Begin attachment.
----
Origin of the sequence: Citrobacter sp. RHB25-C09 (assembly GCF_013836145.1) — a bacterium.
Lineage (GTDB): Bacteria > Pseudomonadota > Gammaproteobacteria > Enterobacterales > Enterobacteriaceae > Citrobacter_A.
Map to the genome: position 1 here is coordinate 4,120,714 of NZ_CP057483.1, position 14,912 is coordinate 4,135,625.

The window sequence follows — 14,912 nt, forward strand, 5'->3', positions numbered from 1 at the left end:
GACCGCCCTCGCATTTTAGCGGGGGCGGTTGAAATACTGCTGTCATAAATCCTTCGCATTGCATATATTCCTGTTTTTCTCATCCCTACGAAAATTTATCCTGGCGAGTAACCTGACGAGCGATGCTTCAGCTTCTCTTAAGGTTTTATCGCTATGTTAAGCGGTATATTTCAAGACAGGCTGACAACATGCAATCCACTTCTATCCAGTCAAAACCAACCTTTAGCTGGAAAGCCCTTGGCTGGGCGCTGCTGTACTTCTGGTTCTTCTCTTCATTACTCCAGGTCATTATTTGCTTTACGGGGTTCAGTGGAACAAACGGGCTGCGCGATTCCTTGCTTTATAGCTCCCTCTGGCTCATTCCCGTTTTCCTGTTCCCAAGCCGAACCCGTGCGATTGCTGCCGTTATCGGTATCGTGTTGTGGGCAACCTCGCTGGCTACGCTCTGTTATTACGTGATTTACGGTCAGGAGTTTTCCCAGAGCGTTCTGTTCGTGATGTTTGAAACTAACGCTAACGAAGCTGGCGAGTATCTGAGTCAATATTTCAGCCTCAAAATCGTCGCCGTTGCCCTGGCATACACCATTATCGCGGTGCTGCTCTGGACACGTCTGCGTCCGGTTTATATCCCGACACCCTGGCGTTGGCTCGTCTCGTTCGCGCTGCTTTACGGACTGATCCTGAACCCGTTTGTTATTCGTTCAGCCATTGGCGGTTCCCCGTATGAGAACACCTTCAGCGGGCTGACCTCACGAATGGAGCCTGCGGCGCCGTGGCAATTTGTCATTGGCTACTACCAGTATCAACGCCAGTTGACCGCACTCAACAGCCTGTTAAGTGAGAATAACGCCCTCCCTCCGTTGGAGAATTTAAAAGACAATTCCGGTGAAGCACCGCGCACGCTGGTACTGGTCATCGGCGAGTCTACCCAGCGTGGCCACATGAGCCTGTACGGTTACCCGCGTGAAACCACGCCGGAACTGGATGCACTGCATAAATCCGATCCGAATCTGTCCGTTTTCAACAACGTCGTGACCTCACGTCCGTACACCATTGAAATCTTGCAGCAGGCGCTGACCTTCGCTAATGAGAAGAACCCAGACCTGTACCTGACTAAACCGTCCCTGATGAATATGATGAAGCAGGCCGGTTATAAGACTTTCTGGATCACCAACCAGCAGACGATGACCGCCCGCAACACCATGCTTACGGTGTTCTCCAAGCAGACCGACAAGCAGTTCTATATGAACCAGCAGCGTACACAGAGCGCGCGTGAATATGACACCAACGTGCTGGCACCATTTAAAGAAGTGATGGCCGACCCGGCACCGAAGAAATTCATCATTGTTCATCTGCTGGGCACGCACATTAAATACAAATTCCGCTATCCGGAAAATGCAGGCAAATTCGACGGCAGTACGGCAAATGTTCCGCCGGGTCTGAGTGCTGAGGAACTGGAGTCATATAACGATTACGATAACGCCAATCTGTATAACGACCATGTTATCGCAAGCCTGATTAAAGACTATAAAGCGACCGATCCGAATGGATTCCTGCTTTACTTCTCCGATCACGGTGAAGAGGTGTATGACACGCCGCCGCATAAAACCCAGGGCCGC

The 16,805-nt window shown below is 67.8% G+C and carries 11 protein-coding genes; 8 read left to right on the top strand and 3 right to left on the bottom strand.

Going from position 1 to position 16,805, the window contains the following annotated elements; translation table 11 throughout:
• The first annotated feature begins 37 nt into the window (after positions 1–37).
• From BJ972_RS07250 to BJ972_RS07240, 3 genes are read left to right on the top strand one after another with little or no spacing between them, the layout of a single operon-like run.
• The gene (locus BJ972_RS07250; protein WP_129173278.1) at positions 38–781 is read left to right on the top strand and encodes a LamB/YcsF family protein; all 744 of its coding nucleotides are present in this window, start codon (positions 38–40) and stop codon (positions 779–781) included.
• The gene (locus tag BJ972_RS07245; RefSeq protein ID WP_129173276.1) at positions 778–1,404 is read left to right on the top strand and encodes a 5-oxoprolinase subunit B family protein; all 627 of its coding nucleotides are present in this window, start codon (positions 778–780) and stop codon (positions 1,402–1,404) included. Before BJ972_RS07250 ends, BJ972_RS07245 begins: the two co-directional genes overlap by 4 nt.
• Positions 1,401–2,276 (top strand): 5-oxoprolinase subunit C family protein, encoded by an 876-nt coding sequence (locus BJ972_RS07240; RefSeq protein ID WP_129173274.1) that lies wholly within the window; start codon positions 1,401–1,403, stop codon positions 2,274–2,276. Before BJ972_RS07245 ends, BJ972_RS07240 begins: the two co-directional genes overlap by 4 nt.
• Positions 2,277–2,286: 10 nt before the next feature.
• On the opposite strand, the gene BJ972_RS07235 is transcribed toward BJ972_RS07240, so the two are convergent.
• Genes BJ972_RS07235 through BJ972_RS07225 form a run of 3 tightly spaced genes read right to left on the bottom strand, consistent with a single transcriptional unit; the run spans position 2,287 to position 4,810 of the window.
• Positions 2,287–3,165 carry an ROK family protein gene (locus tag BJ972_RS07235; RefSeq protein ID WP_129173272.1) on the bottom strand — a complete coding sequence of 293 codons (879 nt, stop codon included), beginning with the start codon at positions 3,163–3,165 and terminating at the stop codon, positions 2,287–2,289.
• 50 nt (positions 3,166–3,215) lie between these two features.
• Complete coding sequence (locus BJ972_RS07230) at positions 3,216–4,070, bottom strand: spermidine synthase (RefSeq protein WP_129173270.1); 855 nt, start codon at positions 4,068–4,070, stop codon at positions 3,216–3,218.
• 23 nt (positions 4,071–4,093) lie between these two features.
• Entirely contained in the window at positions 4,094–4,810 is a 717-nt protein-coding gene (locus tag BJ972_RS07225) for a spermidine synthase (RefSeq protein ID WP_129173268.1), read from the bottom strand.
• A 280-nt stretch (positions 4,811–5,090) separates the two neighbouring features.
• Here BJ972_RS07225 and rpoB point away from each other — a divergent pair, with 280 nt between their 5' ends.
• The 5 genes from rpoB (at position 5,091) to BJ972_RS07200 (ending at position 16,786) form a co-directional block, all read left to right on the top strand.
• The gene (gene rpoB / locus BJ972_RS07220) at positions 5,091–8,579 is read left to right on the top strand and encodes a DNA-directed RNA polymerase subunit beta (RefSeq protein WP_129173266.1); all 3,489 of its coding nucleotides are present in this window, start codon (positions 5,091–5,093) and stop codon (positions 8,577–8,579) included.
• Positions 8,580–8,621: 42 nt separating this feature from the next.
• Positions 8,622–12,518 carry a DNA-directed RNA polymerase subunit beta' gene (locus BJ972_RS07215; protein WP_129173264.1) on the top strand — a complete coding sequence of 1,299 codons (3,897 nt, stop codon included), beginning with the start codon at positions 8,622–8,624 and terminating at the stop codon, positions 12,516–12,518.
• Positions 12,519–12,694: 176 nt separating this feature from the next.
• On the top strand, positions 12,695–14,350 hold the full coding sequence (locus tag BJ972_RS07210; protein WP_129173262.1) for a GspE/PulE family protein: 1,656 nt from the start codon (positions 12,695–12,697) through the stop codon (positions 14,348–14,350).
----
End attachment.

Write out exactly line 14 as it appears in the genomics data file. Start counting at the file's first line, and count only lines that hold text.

• On the opposite strand, the gene BJ972_RS07235 is transcribed toward BJ972_RS07240, so the two are convergent.